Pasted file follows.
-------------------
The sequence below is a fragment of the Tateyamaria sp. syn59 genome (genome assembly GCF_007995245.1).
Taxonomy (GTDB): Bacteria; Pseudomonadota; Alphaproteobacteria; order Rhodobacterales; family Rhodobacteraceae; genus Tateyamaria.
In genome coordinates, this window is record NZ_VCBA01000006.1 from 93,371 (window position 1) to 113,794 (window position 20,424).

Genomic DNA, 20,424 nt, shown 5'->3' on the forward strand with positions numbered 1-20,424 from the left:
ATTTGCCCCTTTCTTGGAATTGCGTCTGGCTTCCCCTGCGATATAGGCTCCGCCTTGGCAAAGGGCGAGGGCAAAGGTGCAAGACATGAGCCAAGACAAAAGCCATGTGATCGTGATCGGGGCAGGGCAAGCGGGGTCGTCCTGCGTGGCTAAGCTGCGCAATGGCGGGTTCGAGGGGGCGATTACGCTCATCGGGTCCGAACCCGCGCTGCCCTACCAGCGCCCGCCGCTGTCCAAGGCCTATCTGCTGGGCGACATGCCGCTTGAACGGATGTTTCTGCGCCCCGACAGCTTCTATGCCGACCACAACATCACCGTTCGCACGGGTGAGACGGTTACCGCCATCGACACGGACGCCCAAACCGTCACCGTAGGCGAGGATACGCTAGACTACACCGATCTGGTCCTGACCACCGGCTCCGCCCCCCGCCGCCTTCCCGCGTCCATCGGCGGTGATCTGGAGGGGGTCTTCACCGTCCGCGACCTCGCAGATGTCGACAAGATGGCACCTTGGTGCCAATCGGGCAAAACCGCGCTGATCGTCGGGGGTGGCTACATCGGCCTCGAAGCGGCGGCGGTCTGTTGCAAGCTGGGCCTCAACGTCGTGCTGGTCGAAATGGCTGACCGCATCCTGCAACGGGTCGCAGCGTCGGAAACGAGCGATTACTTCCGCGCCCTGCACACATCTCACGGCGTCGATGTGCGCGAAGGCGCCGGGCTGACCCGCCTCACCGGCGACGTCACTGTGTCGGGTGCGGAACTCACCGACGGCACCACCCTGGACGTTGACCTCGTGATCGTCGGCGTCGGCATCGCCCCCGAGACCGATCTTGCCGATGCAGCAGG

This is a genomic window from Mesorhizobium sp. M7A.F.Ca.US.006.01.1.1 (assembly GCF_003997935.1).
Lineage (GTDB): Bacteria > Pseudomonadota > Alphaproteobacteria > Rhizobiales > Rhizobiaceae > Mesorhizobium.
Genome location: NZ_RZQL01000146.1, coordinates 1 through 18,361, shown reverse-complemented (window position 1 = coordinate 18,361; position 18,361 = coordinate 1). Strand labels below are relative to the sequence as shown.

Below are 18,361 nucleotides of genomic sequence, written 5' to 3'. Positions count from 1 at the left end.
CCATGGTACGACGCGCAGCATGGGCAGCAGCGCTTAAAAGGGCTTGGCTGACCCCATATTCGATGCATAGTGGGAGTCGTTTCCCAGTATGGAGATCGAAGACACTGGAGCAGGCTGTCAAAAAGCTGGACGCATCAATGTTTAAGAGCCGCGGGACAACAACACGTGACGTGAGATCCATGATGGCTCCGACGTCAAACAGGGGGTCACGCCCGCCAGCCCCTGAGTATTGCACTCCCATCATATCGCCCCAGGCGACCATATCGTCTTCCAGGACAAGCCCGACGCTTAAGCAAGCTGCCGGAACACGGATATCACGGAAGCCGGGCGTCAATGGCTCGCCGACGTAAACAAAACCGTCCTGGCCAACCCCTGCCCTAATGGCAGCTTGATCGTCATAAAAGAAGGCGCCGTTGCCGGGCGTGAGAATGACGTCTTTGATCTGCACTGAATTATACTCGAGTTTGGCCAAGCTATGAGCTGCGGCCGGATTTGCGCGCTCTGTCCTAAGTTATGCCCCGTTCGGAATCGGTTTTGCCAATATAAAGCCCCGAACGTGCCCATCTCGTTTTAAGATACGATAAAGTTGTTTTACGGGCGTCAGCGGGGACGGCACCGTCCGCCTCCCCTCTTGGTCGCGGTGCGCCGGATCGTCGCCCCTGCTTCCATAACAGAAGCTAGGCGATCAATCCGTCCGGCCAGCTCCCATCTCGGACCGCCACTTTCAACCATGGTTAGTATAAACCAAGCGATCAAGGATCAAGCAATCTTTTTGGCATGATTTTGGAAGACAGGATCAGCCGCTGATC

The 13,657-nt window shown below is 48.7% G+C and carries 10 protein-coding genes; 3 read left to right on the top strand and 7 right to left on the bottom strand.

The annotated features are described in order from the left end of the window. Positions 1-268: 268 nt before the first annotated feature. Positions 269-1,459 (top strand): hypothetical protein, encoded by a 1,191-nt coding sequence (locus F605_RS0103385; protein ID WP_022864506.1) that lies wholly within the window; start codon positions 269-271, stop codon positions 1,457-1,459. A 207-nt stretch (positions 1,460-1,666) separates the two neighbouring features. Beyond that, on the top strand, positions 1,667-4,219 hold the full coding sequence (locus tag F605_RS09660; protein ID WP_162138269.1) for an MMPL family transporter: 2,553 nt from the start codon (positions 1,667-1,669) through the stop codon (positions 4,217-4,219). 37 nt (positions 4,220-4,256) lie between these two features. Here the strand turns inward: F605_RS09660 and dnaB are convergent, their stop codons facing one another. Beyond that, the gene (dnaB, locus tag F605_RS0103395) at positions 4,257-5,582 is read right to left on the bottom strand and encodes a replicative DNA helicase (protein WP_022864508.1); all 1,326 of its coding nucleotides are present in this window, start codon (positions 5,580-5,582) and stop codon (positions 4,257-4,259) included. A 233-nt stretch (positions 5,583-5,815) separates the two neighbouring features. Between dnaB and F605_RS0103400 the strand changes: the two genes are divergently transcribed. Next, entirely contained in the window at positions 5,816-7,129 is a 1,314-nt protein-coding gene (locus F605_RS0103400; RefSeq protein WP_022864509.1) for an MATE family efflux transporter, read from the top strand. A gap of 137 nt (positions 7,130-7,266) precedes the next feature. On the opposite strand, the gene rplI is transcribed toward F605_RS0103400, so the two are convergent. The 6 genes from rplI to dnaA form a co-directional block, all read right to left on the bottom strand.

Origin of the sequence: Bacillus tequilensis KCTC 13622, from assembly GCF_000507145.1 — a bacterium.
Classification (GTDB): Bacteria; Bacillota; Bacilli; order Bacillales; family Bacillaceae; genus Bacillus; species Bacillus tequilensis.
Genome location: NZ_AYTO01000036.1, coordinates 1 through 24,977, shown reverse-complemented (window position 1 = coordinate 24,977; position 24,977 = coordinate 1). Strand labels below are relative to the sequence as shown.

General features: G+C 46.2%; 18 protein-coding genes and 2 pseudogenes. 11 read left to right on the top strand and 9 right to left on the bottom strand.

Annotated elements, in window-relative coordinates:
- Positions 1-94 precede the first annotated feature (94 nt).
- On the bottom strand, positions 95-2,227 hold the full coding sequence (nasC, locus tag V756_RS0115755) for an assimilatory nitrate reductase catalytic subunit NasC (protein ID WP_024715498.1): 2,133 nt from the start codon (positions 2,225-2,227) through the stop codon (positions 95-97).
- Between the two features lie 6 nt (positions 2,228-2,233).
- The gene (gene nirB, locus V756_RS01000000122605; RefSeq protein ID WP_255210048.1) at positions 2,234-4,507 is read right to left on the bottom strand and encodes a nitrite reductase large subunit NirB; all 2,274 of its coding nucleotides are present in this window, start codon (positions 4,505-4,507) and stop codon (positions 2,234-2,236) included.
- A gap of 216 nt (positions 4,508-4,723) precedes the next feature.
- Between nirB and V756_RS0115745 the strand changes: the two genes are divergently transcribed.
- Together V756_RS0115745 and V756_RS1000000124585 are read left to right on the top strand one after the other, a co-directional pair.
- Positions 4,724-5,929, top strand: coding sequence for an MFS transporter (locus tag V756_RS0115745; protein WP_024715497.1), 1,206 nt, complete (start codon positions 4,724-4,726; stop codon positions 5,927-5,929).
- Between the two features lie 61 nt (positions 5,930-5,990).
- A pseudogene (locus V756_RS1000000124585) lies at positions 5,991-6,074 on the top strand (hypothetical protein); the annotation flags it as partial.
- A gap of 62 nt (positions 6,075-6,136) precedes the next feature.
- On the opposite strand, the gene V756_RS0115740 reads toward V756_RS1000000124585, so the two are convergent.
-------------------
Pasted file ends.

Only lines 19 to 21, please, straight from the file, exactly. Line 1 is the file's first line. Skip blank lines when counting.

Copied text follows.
- On the bottom strand, positions 95-2,227 hold the full coding sequence (nasC, locus tag V756_RS0115755) for an assimilatory nitrate reductase catalytic subunit NasC (protein ID WP_024715498.1): 2,133 nt from the start codon (positions 2,225-2,227) through the stop codon (positions 95-97).
- Between the two features lie 6 nt (positions 2,228-2,233).
- The gene (gene nirB, locus V756_RS01000000122605; RefSeq protein ID WP_255210048.1) at positions 2,234-4,507 is read right to left on the bottom strand and encodes a nitrite reductase large subunit NirB; all 2,274 of its coding nucleotides are present in this window, start codon (positions 4,505-4,507) and stop codon (positions 2,234-2,236) included.